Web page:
To make this easy, inside Enclosure, add a bool $withBasicSecurity argument. Then, if this is true, let's add some basic security! $this->addSecurity() - we'll create this method next - new Security('Fence', true) - for isActive - and then $this for the Enclosure.

79 lines src/AppBundle/Entity/Enclosure.php
... lines 1 - 14
class Enclosure
{
... lines 17 - 28
public function __construct(bool $withBasicSecurity = false)
{
... lines 31 - 33
if ($withBasicSecurity) {
$this->addSecurity(new Security('Fence', true, $this));
}
}
... lines 38 - 77
}

Add the missing method public function addSecurity(), append the securities array and... we're done!

79 lines src/AppBundle/Entity/Enclosure.php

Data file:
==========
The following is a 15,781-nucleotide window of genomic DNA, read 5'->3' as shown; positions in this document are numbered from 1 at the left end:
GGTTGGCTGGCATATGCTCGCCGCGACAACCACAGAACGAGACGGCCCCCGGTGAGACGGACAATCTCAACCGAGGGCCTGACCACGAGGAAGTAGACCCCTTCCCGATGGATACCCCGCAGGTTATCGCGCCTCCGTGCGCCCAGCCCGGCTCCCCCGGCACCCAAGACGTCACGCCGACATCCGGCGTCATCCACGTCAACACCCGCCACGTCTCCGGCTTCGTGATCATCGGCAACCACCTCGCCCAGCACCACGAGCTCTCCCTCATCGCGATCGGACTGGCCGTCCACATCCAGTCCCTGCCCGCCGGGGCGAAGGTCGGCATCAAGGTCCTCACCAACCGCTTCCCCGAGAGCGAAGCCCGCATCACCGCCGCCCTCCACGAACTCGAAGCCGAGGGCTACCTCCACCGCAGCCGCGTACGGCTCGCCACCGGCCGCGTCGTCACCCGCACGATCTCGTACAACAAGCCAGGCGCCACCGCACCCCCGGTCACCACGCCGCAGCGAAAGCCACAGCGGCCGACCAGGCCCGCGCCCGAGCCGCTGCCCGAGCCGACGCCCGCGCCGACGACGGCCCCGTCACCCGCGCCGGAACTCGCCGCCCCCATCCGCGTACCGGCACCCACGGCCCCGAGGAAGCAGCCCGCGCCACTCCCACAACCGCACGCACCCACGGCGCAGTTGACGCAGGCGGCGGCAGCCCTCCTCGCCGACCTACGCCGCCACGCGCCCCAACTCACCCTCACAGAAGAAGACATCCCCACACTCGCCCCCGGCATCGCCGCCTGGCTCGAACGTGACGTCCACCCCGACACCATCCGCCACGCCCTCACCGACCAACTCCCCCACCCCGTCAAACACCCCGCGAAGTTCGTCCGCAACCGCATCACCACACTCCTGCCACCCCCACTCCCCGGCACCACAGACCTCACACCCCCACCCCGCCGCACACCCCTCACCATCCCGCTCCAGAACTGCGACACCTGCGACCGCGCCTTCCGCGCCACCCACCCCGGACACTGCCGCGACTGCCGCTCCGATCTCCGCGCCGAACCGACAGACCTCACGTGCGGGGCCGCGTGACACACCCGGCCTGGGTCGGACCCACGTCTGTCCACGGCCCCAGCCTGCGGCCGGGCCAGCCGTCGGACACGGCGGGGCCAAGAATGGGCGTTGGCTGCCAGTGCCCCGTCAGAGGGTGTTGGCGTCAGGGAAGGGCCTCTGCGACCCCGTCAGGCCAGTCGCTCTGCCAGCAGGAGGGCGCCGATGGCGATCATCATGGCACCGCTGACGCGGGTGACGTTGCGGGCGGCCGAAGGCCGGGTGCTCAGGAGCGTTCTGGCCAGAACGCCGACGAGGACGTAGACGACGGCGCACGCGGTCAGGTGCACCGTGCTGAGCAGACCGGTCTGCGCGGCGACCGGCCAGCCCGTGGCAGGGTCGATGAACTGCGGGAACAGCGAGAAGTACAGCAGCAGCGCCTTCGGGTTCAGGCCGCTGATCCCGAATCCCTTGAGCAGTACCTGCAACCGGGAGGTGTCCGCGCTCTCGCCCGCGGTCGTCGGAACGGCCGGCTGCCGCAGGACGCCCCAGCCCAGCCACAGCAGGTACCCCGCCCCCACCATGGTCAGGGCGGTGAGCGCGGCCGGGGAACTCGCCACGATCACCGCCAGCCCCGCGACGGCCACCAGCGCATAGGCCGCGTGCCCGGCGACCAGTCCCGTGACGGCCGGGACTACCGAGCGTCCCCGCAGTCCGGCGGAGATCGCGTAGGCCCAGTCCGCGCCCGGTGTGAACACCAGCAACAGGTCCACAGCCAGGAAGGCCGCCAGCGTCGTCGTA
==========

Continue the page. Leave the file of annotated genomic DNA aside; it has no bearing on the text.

... lines 1 - 14
class Enclosure
{
... lines 17 - 56
public function addSecurity(Security $security)
{
$this->securities[] = $security;
}
... lines 61 - 77
}

Inside EnclosureTest, the first test method does not need security: it never adds any dinosaurs. But the next three do: pass true, true and true.

62 lines tests/AppBundle/Entity/EnclosureTest.php
... lines 1 - 10
class EnclosureTest extends TestCase
{
... lines 13 - 19
public function testItAddsDinosaurs()
{
$enclosure = new Enclosure(true);
... lines 23 - 27
}
... line 29
public function testItDoesNotAllowCarnivorousDinosToMixWithHerbivores()
{
$enclosure = new Enclosure(true);
... lines 33 - 38
}
... lines 40 - 43
public function testItDoesNotAllowToAddNonCarnivorousDinosaursToCarnivorousEnclosure()
{
$enclosure = new Enclosure(true);
... lines 47 - 49
}
... lines 51 - 60
}

Let's do the tests!

./vendor/bin/phpunit

Yes! This is amazing! We just created a dinosaur park with security. What a novel idea!

Leave a comment!